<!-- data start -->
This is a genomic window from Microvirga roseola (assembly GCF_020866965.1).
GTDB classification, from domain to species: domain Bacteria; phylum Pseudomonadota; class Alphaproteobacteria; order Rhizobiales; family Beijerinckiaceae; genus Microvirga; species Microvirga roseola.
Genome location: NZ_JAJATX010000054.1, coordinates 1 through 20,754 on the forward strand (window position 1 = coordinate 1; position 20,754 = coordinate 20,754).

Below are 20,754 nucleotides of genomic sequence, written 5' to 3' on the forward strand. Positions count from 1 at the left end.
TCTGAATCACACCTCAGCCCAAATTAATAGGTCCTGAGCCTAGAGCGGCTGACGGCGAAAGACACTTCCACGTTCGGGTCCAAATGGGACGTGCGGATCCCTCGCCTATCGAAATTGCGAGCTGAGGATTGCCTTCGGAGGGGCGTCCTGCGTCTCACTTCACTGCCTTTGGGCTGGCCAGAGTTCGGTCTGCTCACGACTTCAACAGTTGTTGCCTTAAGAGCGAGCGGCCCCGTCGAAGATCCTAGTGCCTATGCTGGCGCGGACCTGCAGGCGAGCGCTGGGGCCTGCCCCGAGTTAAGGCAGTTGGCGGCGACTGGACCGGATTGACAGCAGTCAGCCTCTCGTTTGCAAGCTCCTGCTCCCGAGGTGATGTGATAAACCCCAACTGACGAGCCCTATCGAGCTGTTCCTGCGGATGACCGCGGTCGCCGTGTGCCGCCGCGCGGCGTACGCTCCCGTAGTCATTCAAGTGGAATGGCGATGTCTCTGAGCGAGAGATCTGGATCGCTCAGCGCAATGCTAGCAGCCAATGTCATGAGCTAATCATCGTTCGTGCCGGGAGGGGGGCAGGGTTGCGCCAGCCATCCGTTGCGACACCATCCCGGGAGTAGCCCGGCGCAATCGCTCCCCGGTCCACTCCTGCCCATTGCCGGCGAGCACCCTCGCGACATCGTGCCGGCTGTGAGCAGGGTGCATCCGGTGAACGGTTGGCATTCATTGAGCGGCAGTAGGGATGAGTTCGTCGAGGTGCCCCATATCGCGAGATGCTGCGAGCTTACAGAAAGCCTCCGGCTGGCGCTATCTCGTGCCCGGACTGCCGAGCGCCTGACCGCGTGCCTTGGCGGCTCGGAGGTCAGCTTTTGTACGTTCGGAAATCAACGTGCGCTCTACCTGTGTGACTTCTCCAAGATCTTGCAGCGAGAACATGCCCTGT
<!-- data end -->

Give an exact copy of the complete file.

This is a genomic window from Microvirga roseola (assembly GCF_020866965.1).
GTDB classification, from domain to species: domain Bacteria; phylum Pseudomonadota; class Alphaproteobacteria; order Rhizobiales; family Beijerinckiaceae; genus Microvirga; species Microvirga roseola.
Genome location: NZ_JAJATX010000054.1, coordinates 1 through 20,754 on the forward strand (window position 1 = coordinate 1; position 20,754 = coordinate 20,754).

Below are 20,754 nucleotides of genomic sequence, written 5' to 3' on the forward strand. Positions count from 1 at the left end.
TCTGAATCACACCTCAGCCCAAATTAATAGGTCCTGAGCCTAGAGCGGCTGACGGCGAAAGACACTTCCACGTTCGGGTCCAAATGGGACGTGCGGATCCCTCGCCTATCGAAATTGCGAGCTGAGGATTGCCTTCGGAGGGGCGTCCTGCGTCTCACTTCACTGCCTTTGGGCTGGCCAGAGTTCGGTCTGCTCACGACTTCAACAGTTGTTGCCTTAAGAGCGAGCGGCCCCGTCGAAGATCCTAGTGCCTATGCTGGCGCGGACCTGCAGGCGAGCGCTGGGGCCTGCCCCGAGTTAAGGCAGTTGGCGGCGACTGGACCGGATTGACAGCAGTCAGCCTCTCGTTTGCAAGCTCCTGCTCCCGAGGTGATGTGATAAACCCCAACTGACGAGCCCTATCGAGCTGTTCCTGCGGATGACCGCGGTCGCCGTGTGCCGCCGCGCGGCGTACGCTCCCGTAGTCATTCAAGTGGAATGGCGATGTCTCTGAGCGAGAGATCTGGATCGCTCAGCGCAATGCTAGCAGCCAATGTCATGAGCTAATCATCGTTCGTGCCGGGAGGGGGGCAGGGTTGCGCCAGCCATCCGTTGCGACACCATCCCGGGAGTAGCCCGGCGCAATCGCTCCCCGGTCCACTCCTGCCCATTGCCGGCGAGCACCCTCGCGACATCGTGCCGGCTGTGAGCAGGGTGCATCCGGTGAACGGTTGGCATTCATTGAGCGGCAGTAGGGATGAGTTCGTCGAGGTGCCCCATATCGCGAGATGCTGCGAGCTTACAGAAAGCCTCCGGCTGGCGCTATCTCGTGCCCGGACTGCCGAGCGCCTGACCGCGTGCCTTGGCGGCTCGGAGGTCAGCTTTTGTACGTTCGGAAATCAACGTGCGCTCTACCTGTGTGACTTCTCCAAGATCTTGCAGCGAGAACATGCCCTGT